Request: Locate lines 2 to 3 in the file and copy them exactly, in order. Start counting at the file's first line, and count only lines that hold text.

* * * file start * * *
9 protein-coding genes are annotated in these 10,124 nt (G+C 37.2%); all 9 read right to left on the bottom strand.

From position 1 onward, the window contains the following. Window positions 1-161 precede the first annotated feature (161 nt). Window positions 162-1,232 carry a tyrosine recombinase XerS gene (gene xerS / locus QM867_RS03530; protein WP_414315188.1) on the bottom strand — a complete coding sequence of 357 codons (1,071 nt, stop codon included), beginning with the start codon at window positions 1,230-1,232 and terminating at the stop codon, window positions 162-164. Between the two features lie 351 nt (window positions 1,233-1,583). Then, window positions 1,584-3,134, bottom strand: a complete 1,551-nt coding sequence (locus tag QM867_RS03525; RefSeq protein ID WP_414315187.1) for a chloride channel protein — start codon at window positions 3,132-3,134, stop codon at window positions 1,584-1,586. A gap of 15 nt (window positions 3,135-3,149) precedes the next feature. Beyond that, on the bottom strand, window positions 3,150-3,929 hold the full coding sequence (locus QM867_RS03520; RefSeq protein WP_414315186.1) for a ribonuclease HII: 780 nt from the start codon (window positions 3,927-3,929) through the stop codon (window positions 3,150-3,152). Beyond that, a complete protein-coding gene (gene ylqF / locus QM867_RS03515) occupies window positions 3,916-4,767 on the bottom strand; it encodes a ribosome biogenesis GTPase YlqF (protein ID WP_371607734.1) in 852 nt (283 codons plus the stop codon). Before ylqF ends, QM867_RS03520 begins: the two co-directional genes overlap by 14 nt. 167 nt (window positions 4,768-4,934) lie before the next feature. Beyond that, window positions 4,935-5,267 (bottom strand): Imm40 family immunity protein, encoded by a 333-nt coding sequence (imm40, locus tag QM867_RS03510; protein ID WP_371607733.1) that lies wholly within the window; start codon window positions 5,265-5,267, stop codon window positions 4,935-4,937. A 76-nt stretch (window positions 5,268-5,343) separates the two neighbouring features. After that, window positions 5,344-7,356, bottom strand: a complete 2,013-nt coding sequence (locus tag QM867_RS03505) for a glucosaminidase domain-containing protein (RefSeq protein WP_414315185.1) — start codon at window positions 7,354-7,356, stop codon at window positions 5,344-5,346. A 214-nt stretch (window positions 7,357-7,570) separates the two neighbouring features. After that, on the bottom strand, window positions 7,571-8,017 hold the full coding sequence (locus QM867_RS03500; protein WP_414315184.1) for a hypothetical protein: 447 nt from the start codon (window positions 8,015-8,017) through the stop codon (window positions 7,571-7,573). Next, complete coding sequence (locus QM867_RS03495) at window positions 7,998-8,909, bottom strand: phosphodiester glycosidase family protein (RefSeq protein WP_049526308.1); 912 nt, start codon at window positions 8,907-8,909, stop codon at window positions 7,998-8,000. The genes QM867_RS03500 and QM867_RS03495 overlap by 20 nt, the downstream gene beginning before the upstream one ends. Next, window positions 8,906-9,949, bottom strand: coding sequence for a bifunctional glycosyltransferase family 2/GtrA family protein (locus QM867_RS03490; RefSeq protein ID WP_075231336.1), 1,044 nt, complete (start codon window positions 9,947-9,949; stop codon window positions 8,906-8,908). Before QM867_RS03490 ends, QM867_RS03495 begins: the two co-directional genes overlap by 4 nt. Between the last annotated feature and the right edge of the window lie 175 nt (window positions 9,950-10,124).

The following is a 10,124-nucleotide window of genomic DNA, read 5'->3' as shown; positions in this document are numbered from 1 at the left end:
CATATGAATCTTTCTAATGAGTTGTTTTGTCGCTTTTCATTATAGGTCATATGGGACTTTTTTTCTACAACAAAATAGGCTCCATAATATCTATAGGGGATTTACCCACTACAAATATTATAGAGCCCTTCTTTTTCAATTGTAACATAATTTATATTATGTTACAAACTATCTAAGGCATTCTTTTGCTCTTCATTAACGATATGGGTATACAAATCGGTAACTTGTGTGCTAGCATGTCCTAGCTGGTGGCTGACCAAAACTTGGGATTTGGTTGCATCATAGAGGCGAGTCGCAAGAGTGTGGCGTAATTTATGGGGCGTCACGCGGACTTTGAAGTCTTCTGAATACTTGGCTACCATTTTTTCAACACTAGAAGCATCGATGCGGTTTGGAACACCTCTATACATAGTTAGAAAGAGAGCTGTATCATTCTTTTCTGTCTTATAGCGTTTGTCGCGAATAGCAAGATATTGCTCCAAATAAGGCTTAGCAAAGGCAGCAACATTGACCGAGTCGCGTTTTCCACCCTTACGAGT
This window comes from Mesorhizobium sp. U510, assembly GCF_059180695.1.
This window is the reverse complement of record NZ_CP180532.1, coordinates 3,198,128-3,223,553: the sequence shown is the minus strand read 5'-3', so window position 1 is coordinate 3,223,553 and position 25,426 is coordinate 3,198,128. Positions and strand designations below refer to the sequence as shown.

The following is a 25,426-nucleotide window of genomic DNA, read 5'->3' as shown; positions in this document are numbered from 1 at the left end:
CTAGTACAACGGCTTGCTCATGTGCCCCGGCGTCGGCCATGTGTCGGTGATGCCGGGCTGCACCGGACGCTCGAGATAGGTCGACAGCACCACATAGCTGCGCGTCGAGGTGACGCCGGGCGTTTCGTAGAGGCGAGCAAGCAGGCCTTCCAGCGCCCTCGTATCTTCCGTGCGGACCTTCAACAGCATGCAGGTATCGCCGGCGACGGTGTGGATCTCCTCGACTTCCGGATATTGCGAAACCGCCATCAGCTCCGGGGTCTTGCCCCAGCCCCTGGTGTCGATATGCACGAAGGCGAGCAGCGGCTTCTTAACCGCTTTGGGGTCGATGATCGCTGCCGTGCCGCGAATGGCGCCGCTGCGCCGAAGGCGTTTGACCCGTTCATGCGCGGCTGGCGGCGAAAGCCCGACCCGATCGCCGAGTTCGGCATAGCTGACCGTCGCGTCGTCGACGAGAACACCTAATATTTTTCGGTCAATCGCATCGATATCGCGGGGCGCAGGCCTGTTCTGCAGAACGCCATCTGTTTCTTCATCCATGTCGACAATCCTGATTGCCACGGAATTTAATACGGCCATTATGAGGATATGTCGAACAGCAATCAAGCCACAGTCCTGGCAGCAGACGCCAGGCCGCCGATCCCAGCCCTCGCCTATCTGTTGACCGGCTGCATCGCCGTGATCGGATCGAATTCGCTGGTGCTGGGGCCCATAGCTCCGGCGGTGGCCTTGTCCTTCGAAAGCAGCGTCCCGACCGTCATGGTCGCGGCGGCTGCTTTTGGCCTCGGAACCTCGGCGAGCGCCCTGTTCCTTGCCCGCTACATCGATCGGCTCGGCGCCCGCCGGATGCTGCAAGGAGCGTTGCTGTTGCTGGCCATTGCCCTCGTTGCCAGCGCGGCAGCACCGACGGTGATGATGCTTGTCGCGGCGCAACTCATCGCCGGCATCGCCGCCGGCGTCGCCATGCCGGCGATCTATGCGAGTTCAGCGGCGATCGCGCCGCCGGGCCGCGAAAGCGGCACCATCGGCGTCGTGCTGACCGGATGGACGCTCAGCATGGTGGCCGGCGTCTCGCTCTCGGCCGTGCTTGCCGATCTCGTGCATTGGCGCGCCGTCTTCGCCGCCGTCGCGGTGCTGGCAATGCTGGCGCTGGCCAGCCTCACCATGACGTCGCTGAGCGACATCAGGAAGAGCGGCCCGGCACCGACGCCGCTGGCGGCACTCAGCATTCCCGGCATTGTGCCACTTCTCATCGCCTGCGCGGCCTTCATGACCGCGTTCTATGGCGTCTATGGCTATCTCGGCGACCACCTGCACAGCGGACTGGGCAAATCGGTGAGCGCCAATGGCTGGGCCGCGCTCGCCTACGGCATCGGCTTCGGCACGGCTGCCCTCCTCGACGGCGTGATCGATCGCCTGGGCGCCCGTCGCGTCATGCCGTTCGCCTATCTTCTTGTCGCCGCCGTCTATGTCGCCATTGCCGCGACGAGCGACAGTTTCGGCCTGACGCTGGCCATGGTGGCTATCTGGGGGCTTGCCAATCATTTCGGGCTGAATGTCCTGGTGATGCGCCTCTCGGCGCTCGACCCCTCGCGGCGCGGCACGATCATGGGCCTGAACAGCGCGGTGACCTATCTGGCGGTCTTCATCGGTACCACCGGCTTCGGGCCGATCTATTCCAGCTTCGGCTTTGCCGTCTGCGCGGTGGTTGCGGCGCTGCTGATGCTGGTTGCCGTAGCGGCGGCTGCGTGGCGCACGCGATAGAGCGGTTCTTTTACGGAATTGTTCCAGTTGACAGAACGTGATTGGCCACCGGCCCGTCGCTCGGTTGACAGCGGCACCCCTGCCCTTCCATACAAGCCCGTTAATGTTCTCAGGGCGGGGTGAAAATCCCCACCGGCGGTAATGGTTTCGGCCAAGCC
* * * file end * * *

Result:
From position 1 onward, the window contains the following. Window positions 1-161 precede the first annotated feature (161 nt). Window positions 162-1,232 carry a tyrosine recombinase XerS gene (gene xerS / locus QM867_RS03530; protein WP_414315188.1) on the bottom strand — a complete coding sequence of 357 codons (1,071 nt, stop codon included), beginning with the start codon at window positions 1,230-1,232 and terminating at the stop codon, window positions 162-164. Between the two features lie 351 nt (window positions 1,233-1,583). Then, window positions 1,584-3,134, bottom strand: a complete 1,551-nt coding sequence (locus tag QM867_RS03525; RefSeq protein ID WP_414315187.1) for a chloride channel protein — start codon at window positions 3,132-3,134, stop codon at window positions 1,584-1,586. A gap of 15 nt (window positions 3,135-3,149) precedes the next feature. Beyond that, on the bottom strand, window positions 3,150-3,929 hold the full coding sequence (locus QM867_RS03520; RefSeq protein WP_414315186.1) for a ribonuclease HII: 780 nt from the start codon (window positions 3,927-3,929) through the stop codon (window positions 3,150-3,152). Beyond that, a complete protein-coding gene (gene ylqF / locus QM867_RS03515) occupies window positions 3,916-4,767 on the bottom strand; it encodes a ribosome biogenesis GTPase YlqF (protein ID WP_371607734.1) in 852 nt (283 codons plus the stop codon). Before ylqF ends, QM867_RS03520 begins: the two co-directional genes overlap by 14 nt. 167 nt (window positions 4,768-4,934) lie before the next feature. Beyond that, window positions 4,935-5,267 (bottom strand): Imm40 family immunity protein, encoded by a 333-nt coding sequence (imm40, locus tag QM867_RS03510; protein ID WP_371607733.1) that lies wholly within the window; start codon window positions 5,265-5,267, stop codon window positions 4,935-4,937. A 76-nt stretch (window positions 5,268-5,343) separates the two neighbouring features. After that, window positions 5,344-7,356, bottom strand: a complete 2,013-nt coding sequence (locus tag QM867_RS03505) for a glucosaminidase domain-containing protein (RefSeq protein WP_414315185.1) — start codon at window positions 7,354-7,356, stop codon at window positions 5,344-5,346. A 214-nt stretch (window positions 7,357-7,570) separates the two neighbouring features. After that, on the bottom strand, window positions 7,571-8,017 hold the full coding sequence (locus QM867_RS03500; protein WP_414315184.1) for a hypothetical protein: 447 nt from the start codon (window positions 8,015-8,017) through the stop codon (window positions 7,571-7,573). Next, complete coding sequence (locus QM867_RS03495) at window positions 7,998-8,909, bottom strand: phosphodiester glycosidase family protein (RefSeq protein WP_049526308.1); 912 nt, start codon at window positions 8,907-8,909, stop codon at window positions 7,998-8,000. The genes QM867_RS03500 and QM867_RS03495 overlap by 20 nt, the downstream gene beginning before the upstream one ends. Next, window positions 8,906-9,949, bottom strand: coding sequence for a bifunctional glycosyltransferase family 2/GtrA family protein (locus QM867_RS03490; RefSeq protein ID WP_075231336.1), 1,044 nt, complete (start codon window positions 9,947-9,949; stop codon window positions 8,906-8,908). Before QM867_RS03490 ends, QM867_RS03495 begins: the two co-directional genes overlap by 4 nt. Between the last annotated feature and the right edge of the window lie 175 nt (window positions 9,950-10,124).

The following is a 10,124-nucleotide window of genomic DNA, read 5'->3' as shown; positions in this document are numbered from 1 at the left end: